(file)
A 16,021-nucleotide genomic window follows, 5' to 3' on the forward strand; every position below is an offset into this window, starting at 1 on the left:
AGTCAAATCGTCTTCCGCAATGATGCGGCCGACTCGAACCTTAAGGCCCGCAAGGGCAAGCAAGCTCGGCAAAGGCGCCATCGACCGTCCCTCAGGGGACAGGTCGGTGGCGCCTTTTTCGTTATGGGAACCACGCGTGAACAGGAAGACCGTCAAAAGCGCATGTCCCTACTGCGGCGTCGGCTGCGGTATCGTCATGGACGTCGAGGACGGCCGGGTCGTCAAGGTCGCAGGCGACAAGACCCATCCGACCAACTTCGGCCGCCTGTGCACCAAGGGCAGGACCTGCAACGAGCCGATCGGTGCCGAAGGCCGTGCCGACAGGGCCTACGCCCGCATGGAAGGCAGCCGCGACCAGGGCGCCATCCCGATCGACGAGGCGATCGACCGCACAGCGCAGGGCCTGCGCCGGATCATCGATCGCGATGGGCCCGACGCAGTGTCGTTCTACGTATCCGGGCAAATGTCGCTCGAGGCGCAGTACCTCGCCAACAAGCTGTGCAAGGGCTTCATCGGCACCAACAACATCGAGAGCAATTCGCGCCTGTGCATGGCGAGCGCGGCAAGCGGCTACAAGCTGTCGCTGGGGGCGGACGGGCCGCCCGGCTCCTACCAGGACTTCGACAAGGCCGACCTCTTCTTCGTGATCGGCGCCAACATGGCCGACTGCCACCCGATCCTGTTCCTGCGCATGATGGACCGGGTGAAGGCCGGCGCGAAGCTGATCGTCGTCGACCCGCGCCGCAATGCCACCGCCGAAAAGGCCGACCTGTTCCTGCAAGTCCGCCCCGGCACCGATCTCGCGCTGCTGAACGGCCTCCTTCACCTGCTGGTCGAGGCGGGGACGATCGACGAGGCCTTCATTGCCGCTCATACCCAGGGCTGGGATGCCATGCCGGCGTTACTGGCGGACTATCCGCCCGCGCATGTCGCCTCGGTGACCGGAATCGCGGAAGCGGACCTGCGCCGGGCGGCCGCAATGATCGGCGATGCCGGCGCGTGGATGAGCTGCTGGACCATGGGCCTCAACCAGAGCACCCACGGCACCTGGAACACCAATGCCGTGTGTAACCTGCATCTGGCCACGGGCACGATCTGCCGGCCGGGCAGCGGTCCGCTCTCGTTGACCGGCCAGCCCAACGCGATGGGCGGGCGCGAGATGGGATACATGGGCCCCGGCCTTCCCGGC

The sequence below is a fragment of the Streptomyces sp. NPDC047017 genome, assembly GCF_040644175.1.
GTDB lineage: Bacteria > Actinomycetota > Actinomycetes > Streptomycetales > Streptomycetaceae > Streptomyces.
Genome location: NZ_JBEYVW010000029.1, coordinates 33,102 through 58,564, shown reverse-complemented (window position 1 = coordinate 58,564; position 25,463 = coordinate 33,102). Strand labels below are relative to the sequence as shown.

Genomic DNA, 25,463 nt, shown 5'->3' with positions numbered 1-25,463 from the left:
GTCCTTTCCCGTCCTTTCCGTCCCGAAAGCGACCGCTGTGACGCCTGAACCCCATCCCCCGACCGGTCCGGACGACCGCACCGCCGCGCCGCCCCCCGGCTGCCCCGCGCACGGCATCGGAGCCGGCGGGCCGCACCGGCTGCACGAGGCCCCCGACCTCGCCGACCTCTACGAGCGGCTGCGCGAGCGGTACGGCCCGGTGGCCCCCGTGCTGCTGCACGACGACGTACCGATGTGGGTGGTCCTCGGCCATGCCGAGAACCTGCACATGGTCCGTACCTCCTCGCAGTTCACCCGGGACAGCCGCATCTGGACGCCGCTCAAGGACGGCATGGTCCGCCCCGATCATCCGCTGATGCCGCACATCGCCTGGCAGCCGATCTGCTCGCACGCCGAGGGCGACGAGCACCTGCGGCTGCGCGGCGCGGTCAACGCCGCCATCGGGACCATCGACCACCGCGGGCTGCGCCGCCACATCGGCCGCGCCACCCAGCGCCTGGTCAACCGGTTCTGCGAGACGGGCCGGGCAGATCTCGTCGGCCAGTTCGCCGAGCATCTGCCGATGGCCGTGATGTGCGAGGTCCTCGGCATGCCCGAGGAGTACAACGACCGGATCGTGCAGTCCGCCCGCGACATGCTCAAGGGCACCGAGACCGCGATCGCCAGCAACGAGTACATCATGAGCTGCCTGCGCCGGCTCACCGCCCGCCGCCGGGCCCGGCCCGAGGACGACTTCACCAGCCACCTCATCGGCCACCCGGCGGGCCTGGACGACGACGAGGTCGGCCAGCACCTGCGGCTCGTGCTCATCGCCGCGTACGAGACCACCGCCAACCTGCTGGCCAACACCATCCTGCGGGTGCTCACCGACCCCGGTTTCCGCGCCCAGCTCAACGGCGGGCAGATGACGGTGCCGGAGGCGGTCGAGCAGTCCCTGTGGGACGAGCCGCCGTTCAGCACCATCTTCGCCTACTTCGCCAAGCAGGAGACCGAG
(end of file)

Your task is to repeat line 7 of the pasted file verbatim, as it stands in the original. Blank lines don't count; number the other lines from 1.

GTCCTTTCCCGTCCTTTCCGTCCCGAAAGCGACCGCTGTGACGCCTGAACCCCATCCCCCGACCGGTCCGGACGACCGCACCGCCGCGCCGCCCCCCGGCTGCCCCGCGCACGGCATCGGAGCCGGCGGGCCGCACCGGCTGCACGAGGCCCCCGACCTCGCCGACCTCTACGAGCGGCTGCGCGAGCGGTACGGCCCGGTGGCCCCCGTGCTGCTGCACGACGACGTACCGATGTGGGTGGTCCTCGGCCATGCCGAGAACCTGCACATGGTCCGTACCTCCTCGCAGTTCACCCGGGACAGCCGCATCTGGACGCCGCTCAAGGACGGCATGGTCCGCCCCGATCATCCGCTGATGCCGCACATCGCCTGGCAGCCGATCTGCTCGCACGCCGAGGGCGACGAGCACCTGCGGCTGCGCGGCGCGGTCAACGCCGCCATCGGGACCATCGACCACCGCGGGCTGCGCCGCCACATCGGCCGCGCCACCCAGCGCCTGGTCAACCGGTTCTGCGAGACGGGCCGGGCAGATCTCGTCGGCCAGTTCGCCGAGCATCTGCCGATGGCCGTGATGTGCGAGGTCCTCGGCATGCCCGAGGAGTACAACGACCGGATCGTGCAGTCCGCCCGCGACATGCTCAAGGGCACCGAGACCGCGATCGCCAGCAACGAGTACATCATGAGCTGCCTGCGCCGGCTCACCGCCCGCCGCCGGGCCCGGCCCGAGGACGACTTCACCAGCCACCTCATCGGCCACCCGGCGGGCCTGGACGACGACGAGGTCGGCCAGCACCTGCGGCTCGTGCTCATCGCCGCGTACGAGACCACCGCCAACCTGCTGGCCAACACCATCCTGCGGGTGCTCACCGACCCCGGTTTCCGCGCCCAGCTCAACGGCGGGCAGATGACGGTGCCGGAGGCGGTCGAGCAGTCCCTGTGGGACGAGCCGCCGTTCAGCACCATCTTCGCCTACTTCGCCAAGCAGGAGACCGAG